Taking such care may be hard work, but it will be a blessing for us and for people around us and model a different use of words than our wider culture.
(March, April, May 2018)
If I use the word ‘oversight’ what do you think of? Something overlooked or forgotten? That would certainly be the common usage in our generation. Methodism has a history of taking words and giving them a very specific ‘Methodist’ mean and oversight is one of those words. It is often allied in Methodist speak with the phrase ‘watching over one another in love’.
At different times in our history it has had varied applications, and it is acquiring a particular application in our day as the church develops its safeguarding procedures and policies, and as it develops an associated set of procedures and policies for the supervision of ministers and Lay staff.
It is easy and tempting to see this as a lot of bureaucratic nonsense, but a brief look at almost any news bulletin will show an example of one sort or another of abuse or harassment. Such news items confirm the wisdom of the church having clear policies and procedures to protect everyone involved in our work.
In practice this means that people in leadership and working directly with children or vulnerable people will have been checked to ensure they have no convictions that prevent them working for us, will have been trained in how to work safely, and will know what to do should someone tell them about an incident. No system is perfect but the hope is that this creates the best protection for everyone that we can.
As a circuit we have trained all but a handful of the people we need to, and we will be looking to include them in the next round of training. We will also include people who are new to office and need to be trained as they begin.
As ministers a new system of six weekly supervision is being rolled out with the intention of deepening this protection and strengthening accountability.
In all these systems there will be a rolling programme of updates and refreshers. The ministerial system will shape itself and for lay office holders training will be updated every four years. The intention behind all this is to create a culture where safeguarding becomes second nature to all of us. Of course we are all part of this even if we do not hold some specific office that requires training.
As we begin the season of Lent we enter a time of reflection which usually focussed on shaping our discipleship. Discipleship includes bearing the burdens of others and ensuring their welfare so safeguarding finds its place within that.
Thank you for all you do in the Circuit and for working with us to create this safe space for people.
(Dec. 2017, Jan. & Feb. 2018)
In the middle of the 1980s Anglican priest James Woodward wrote a book. It was published at the height of the AIDS crisis when no-one knew what the future held and how that situation would work out. His book was a call for a serious and compassionate response to the crisis by the church. The book was called ‘Embracing the Chaos’.
Things have moved on. I no longer have a copy of the book and can’t quote it. The title however has stayed with me. As we approach Christmas and the season of celebrating Gods coming among us in Jesus and taking flesh I find the title a great summary of what Jesus is doing. Jesus comes into the midst of the chaos of human existence and embraces it. To embrace something means we willingly receive it, we go looking for it. It is not forced upon us. Jesus accepts the call of His father and is found at work in all the struggles and painful places. That sense of God in the midst of the struggle is one of the reasons I remain a follower of Jesus.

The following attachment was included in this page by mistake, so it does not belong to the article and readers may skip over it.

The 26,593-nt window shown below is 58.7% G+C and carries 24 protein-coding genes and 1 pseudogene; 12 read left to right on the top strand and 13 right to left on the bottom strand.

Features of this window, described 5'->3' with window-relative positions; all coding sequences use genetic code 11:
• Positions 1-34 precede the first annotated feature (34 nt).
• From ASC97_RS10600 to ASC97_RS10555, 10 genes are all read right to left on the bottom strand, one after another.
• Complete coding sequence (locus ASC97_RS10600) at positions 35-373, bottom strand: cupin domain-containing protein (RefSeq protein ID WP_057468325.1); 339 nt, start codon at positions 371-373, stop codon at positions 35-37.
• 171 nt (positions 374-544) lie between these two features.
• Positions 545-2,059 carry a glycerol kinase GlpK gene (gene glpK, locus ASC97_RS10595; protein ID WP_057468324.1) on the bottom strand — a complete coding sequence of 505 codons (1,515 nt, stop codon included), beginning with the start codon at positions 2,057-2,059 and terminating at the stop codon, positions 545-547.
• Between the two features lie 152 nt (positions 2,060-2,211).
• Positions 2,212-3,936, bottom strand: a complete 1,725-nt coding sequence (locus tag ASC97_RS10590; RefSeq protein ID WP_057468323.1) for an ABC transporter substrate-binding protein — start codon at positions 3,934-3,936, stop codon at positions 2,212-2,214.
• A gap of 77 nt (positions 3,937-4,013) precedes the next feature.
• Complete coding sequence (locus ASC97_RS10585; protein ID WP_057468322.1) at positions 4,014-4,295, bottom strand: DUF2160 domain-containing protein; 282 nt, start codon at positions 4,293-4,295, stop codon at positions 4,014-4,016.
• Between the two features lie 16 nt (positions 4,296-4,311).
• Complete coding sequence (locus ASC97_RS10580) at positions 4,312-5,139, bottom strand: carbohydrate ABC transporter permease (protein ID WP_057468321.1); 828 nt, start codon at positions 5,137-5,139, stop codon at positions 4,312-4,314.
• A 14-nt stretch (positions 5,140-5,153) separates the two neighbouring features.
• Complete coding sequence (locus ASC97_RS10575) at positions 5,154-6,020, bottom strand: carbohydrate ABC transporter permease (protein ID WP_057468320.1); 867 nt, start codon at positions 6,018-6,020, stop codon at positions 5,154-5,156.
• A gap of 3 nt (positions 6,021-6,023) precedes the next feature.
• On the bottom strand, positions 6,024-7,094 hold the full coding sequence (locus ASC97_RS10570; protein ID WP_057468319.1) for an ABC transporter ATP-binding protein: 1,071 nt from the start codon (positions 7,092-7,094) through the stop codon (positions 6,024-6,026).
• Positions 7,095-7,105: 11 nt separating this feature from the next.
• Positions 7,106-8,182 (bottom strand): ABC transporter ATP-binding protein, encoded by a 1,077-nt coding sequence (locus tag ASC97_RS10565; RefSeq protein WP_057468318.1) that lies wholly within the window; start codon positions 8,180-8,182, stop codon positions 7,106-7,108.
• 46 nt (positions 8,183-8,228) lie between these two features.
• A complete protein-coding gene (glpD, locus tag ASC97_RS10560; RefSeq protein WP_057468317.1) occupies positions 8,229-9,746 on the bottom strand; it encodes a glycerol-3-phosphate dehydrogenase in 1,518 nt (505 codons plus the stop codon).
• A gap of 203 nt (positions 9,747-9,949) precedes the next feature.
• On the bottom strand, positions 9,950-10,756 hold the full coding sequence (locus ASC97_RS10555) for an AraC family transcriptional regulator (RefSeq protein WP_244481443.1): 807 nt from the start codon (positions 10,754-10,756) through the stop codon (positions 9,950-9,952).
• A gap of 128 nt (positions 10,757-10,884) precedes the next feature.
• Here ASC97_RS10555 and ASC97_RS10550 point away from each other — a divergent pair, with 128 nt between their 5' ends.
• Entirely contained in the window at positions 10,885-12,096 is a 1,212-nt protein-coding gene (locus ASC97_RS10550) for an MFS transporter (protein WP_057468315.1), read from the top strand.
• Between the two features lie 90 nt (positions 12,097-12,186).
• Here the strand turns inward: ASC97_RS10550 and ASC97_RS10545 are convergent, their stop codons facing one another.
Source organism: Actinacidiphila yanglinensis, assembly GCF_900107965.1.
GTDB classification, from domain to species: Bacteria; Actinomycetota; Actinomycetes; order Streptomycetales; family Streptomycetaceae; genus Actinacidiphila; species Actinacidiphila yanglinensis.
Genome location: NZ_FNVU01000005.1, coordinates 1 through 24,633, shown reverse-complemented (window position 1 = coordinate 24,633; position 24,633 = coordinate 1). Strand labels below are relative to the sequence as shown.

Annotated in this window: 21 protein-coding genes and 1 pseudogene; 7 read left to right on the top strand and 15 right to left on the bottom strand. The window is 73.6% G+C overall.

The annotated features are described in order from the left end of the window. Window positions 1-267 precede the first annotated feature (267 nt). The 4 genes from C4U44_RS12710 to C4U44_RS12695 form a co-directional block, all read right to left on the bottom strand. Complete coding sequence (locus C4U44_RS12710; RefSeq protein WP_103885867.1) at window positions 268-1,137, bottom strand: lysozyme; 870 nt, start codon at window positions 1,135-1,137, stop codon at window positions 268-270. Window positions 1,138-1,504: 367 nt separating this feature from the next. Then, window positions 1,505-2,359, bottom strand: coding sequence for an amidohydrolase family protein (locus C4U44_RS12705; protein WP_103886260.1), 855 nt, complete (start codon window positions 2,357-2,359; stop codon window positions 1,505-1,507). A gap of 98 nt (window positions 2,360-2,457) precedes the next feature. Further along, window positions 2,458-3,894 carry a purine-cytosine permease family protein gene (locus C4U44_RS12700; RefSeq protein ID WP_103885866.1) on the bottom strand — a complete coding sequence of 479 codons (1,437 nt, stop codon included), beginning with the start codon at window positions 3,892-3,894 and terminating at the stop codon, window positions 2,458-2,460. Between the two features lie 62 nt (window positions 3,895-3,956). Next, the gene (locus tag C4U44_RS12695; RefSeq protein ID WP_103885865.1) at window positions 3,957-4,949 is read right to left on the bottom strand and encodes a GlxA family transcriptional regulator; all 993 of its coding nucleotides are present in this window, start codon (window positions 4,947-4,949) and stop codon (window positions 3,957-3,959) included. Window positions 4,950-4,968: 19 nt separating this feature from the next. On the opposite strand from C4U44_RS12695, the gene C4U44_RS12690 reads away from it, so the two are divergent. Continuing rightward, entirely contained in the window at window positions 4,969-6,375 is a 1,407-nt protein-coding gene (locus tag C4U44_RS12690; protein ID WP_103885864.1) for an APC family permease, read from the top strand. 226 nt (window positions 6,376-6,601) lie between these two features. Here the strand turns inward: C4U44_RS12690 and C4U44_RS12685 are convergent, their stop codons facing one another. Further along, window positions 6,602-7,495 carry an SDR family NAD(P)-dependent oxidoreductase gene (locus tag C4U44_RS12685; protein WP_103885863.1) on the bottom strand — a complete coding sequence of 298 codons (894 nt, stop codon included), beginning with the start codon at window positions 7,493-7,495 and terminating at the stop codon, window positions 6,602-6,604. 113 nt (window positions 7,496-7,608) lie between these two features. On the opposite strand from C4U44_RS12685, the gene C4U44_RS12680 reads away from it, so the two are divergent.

As followers of Jesus we are called to do the same things Jesus does. So, embracing the chaos will be part of our discipleship too. It will take many forms. The support we offer as individual believers to other individual people in need. The support we offer as church to all kinds of people in all kinds of need. You will see that support in many ways. Our support for Foodbank both as collection points and as distribution centres and our support for Nightshelter. You may have seen in the Sentinel the article and photo of James Adams. On the 11th December 2017 the builders will move into that building and the upper floor (where James was pictured) will become nightshelter’s new base and the ground floor will become a drop-in centre run by James and his team catering for people with all kinds of difficulties. The circuit is also looking at being part of a coalition of churches that runs a Christians Against Poverty debt centre in the city helping people manage their way out of serious debt. All of the people who need these pieces of help might be seen as living in chaos and as we help we are doing what Jesus did and embracing the chaos in order to bring hope and change.
Dorothy Day the founder of the Catholic Worker Movement wrote that the coming of Jesus demolished the illusion of the deserving and undeserving poor by treating us all as equals. As Christmas comes and we give thanks that God in Jesus has embraced us in our chaos then part of our thanks will be to offer that embrace to others that they and we together, may find and live the life of the kingdom of God.